"Make a plate of pure gold and engrave on it as on a seal: HOLY TO THE LORD.
"You shall also make a plate of pure gold and shall engrave on it, like the engravings of a seal, ‘Holy to the LORD.’
"Next make a medallion of pure gold. Using the techniques of an engraver, inscribe it with these words: SET APART AS HOLY TO THE LORD.
"Make a plate of pure gold. Engrave on it as on a seal: 'Holy to GOD.'
You are to make a plate of the best gold, cutting on it, as on a stamp, these words: HOLY TO THE LORD.
You shall make a rosette of pure gold, and engrave on it, like the engraving of a signet, "Holy to the LORD."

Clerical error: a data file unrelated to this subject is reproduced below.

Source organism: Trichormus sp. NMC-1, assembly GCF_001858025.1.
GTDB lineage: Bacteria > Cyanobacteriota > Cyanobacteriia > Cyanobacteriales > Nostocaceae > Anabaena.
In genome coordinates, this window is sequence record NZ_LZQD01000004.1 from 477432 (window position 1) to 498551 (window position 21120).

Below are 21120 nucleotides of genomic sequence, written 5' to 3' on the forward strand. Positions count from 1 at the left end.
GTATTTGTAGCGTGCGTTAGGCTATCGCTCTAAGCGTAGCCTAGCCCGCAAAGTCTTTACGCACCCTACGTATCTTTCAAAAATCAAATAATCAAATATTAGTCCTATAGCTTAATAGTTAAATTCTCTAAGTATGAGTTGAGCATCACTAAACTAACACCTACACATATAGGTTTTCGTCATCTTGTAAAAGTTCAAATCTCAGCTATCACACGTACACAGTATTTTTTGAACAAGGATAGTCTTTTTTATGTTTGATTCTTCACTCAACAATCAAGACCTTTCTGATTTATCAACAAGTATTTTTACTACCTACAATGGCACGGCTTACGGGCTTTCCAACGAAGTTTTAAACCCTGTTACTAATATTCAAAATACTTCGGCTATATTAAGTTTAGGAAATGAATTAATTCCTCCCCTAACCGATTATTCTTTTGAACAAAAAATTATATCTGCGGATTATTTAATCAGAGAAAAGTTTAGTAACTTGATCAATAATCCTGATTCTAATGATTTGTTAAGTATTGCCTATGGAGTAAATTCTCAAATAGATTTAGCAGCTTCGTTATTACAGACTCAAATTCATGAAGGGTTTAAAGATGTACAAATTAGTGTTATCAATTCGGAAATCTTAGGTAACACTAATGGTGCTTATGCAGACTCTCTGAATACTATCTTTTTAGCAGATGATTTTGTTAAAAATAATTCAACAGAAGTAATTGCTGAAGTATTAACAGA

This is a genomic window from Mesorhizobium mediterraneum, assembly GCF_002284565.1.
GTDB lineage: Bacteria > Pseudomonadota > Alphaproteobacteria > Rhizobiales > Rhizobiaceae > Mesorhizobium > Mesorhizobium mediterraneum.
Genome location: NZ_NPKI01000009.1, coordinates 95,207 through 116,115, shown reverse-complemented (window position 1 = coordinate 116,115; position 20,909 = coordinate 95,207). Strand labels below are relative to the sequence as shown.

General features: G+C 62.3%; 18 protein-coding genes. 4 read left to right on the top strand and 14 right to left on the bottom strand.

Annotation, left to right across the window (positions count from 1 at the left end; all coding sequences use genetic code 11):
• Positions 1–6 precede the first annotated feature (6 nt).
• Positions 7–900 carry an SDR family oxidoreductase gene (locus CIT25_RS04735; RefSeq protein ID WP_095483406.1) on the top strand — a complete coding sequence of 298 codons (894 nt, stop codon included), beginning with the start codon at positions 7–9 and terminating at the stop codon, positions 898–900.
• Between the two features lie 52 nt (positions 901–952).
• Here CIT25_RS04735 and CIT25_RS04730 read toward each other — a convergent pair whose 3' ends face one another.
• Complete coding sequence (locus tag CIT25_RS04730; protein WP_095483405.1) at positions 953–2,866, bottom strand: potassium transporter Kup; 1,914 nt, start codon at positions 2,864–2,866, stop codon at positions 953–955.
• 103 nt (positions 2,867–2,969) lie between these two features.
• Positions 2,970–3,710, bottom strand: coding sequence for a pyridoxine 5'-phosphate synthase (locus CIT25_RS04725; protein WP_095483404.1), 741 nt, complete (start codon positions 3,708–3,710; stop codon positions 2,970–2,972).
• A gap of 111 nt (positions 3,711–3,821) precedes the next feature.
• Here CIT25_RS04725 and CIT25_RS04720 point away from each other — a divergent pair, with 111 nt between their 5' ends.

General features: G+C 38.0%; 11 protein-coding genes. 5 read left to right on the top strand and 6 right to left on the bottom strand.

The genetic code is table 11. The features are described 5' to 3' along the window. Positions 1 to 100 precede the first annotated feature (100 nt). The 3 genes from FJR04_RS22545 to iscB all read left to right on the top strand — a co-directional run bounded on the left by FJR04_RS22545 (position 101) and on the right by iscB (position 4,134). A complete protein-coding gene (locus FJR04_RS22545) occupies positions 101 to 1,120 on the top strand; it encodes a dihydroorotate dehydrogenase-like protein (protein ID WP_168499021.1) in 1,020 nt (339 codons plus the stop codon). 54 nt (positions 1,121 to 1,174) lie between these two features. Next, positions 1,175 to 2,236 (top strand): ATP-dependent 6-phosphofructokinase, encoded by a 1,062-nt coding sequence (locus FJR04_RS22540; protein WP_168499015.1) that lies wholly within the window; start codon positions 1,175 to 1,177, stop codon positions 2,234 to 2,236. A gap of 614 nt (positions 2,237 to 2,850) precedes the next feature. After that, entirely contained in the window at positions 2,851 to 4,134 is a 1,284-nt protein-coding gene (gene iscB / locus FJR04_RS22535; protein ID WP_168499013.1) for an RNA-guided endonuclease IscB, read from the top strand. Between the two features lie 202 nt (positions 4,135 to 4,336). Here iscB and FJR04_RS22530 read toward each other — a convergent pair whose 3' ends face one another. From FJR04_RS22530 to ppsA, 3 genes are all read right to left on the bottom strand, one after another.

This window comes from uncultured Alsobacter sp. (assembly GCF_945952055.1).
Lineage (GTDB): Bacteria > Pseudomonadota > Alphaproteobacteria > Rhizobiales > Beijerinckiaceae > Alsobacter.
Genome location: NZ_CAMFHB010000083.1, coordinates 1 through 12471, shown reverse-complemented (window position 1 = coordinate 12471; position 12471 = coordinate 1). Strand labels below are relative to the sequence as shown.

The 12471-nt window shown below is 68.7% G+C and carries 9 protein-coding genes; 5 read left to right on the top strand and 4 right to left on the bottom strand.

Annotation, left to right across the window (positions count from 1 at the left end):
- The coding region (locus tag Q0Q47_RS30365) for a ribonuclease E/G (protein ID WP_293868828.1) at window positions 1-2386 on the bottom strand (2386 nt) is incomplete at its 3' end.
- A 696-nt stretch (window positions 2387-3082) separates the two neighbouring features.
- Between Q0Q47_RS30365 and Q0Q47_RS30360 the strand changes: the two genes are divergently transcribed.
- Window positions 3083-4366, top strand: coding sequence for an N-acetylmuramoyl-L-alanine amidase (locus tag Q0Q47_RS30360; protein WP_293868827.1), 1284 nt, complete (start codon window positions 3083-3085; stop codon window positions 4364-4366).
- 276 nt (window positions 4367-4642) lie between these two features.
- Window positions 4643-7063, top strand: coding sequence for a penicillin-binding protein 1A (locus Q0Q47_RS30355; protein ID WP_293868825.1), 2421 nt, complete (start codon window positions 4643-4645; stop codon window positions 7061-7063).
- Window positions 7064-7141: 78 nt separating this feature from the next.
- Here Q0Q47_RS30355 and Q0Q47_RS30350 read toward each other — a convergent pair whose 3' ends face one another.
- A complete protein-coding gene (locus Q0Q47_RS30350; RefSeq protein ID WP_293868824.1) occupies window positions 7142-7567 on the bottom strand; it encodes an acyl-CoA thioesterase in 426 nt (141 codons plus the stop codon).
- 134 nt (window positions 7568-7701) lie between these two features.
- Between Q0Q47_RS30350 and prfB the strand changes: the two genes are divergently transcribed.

"You shall also make a plate of pure gold and engrave on it, like the engraving of a signet: HOLINESS TO THE LORD.
|NET © [draft] ITL|
|NET © Notes||
1 tn The word צִּיץ (tsits) seems to mean “a shining thing” and so here a plate of metal. It originally meant “flower,” but they could not write on a flower. So it must have the sense of something worn openly, visible, and shining. The Rabbinic tradition says it was two fingers wide and stretched from ear to ear, but this is an attempt to give details that the Law does not give (see B. Jacob, Exodus, 818).
2 tn Heb “the engravings of a seal”; this phrase is an adverbial accusative of manner.
3 sn The engraving was a perpetual reminder of the holiness that was due the